Being out on your own can be fabulous. Many people talk about how great it is, but there are those times when you’re just damn lonely and have no one to call or hang out with in the area. Or maybe it’s that you just don’t connect with those people in your immediate surrounding. Being a nomad and traveling alone does have its perks. I can make decisions by myself without communicating with anyone. I do what I want, when I want and don’t have to worry about what someone else might like to do or how they are feeling. I can skip some event because I’m tired or I can change the date of my travels because I’ve decided I’m more curious about something else. But then there are those times I want to have someone to share an experience with or laugh with or just have eye contact with. I was at the Big Tent Festival and I had no one to enjoy the concerts with until that lovely group of people welcomed me in. There were also the weekends at Carol and Graham’s where I stayed at home wishing that I had a group of friend’s to go to pubs with or go exploring with. But alas, I had no one to go on such ventures with. I had no one to plan with or explore with. I was alone.
Later I went to Phantassie and had a group of friends, thank goodness. But there is always that awkward “getting to know you” phase. For about the first two weeks I tried to understand the social tones of the mis-matched group of Americans and Germans and Brits around me before I finally started feeling comfortable. But the other wwoofers weren’t staying for the exact same time as me. So then they left, and new people came, and then I left, and the relationships I formed will now drift back into time as we all move forward into the future. When I left I made cards for everyone with my contact information, and as I was hugging goodbye I had to fight the tears welling up in the back of my eyes. I’m just a softy like that, but the thought that I may never see them ever again and even if I do it will never be the same, made me just want to cry. As a nomad you have to learn how to say goodbye and be ok with it. And for someone like me who gets attached very easily it’s not always the most fun thing to do. But it must be done. It’s either that or avoid forming any relationships while out on the trail. And if you do than you suffer the unfortunate event of not knowing people who might be quite different from you, learning from that experience, and then seeing them do beautiful things in the future. What a sad fate that would be.
Being flexible and thrifty is also to the advantage of any transient nomad. My parents are coming at the end of this week and they have already seen a travel agent and set up hotels and trains and tours and everything you could ever want for a trip to a country you know nothing about. That’s not really how I travel, though. Maybe it’s how I will travel one day if I become older and more set in my ways. But not now. I did set out dates to do farming and dates that were more flexible to enjoy other attractions. But even then I had a farm fall through due to health issues and ended up having to switch things around. And as for the times I wanted to be in Edinburgh, the hostels were outrageous because the Fringe Festival was on and it kind of attracts people from all over the world in serious bulk. So with the rooms we’re talking 30 pounds a night for shared rooms-maybe 12, 18, or in my friend’s case, 30- which translates into about 50 US dollars. Just for one night. 50 dollars. I was planning on staying 8 nights. That’s $400 to stay in a room with too many people. So I ended up not booking anything vowing to myself to check out other options and to make a decision. Which I never did. But a week before I was to stay in Edinburgh I made a connection at the farm with someone who had a flat in Edinburgh that was willing to take a couch surfer. I think this is actually the opposite of how my parents travel. But it’s how I prefer it. I’m spending a week in Edinburgh to experience the Fringe Festival and also get to know the city, and simultaneously get to know a few locals. I have built-in friends! Where most people like to look at the historical sites of Edinburgh and stay in their comfy separated hotel room, I like to look in the nooks and crannies and see what’s lurking in the city that the tourists will never see. To be frank I like to “live” in the city, make friends and meet the locals.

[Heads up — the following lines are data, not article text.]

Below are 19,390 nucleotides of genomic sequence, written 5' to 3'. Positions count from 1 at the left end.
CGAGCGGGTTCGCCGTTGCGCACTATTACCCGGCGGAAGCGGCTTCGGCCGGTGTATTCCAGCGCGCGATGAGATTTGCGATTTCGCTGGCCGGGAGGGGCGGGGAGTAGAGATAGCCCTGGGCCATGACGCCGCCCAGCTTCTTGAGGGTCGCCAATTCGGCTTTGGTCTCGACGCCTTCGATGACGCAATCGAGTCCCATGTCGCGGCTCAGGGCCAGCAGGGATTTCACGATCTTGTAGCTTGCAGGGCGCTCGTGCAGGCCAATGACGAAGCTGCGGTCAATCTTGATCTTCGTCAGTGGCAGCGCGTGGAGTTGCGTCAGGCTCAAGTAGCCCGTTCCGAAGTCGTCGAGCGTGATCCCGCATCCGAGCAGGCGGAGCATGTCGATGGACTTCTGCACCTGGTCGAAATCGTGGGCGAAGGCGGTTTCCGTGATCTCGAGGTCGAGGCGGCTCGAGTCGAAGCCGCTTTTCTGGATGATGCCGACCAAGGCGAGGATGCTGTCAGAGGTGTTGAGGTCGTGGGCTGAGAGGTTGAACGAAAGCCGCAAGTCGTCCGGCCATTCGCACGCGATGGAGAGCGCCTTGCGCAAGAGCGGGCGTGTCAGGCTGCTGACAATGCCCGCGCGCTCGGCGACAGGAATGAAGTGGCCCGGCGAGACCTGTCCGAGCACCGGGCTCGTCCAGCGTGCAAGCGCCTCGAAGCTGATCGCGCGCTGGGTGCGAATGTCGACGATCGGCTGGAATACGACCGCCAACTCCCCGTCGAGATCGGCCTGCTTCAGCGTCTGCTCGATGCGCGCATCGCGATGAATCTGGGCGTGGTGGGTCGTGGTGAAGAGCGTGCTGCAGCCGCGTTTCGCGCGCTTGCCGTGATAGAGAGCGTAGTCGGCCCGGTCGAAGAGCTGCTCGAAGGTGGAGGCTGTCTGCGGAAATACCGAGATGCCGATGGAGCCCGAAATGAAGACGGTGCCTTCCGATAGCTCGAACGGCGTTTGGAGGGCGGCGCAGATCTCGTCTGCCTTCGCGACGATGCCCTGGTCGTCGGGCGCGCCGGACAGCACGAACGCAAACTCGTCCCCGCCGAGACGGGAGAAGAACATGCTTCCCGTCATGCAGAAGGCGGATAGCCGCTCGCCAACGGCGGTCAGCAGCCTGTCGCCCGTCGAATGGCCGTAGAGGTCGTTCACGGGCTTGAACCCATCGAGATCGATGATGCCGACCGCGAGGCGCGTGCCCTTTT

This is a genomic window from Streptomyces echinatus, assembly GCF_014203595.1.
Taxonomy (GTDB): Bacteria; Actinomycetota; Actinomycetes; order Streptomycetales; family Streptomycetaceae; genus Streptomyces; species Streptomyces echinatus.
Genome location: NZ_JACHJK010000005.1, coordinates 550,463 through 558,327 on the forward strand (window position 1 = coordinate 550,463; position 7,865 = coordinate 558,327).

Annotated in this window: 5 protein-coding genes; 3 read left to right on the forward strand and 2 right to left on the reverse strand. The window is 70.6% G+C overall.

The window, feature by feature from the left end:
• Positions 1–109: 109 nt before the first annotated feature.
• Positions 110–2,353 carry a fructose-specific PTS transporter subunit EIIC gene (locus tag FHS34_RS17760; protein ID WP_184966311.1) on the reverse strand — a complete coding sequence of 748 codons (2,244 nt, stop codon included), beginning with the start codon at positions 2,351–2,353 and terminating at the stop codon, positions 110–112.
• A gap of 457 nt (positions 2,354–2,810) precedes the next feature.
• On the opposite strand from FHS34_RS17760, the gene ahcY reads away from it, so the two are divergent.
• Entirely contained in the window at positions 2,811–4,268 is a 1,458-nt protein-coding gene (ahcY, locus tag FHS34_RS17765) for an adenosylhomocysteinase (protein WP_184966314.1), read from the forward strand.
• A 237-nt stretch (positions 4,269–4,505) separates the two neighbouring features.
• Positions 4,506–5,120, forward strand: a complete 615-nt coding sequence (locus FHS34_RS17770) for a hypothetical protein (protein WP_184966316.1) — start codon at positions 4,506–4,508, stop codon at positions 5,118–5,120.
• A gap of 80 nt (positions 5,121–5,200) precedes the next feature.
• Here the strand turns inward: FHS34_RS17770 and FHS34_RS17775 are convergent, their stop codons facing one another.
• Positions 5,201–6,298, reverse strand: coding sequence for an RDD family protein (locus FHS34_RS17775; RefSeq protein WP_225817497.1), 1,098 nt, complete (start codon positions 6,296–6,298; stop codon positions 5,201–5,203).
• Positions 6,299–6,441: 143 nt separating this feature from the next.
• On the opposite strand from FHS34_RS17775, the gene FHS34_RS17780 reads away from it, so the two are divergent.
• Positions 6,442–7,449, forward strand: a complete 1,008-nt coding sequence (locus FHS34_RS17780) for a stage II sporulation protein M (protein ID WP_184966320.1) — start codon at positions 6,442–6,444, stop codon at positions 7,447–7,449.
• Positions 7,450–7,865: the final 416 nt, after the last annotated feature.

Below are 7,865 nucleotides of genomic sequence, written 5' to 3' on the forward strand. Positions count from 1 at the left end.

But, of course, follows the cycle of not knowing the people who you are staying with and not knowing what they’re general expectations are. But these are the prices you pay for traveling this way. And I think it’s worth it. This group has been lovely in the “we barely noticed that there is a new person in our home” kind of way.
(P.S. Mom-don’t worry, it’s actually probably safer then if I had booked a room where I would be sleeping in a room with 17 other people that I didn’t know)
People wonder how I do it. Sometimes I wonder how I do it, with just a backpack and a bunch of hope. But I guess even with it’s inconveniences I find the benefits of traveling as a nomad to be worth it. I get to meet people I wouldn’t normally meet and actually get to know them, because, well, I’m in their space. I get to actually experience an area instead of just seeing the tourist sites. And I get to carry all these enriching experiences into my future. I don’t think I prefer this kind of life for the long run-there is serious beauty in putting down roots and establishing community and relationships that run deep and wide. But for right now in this time in my life, it’s worth it.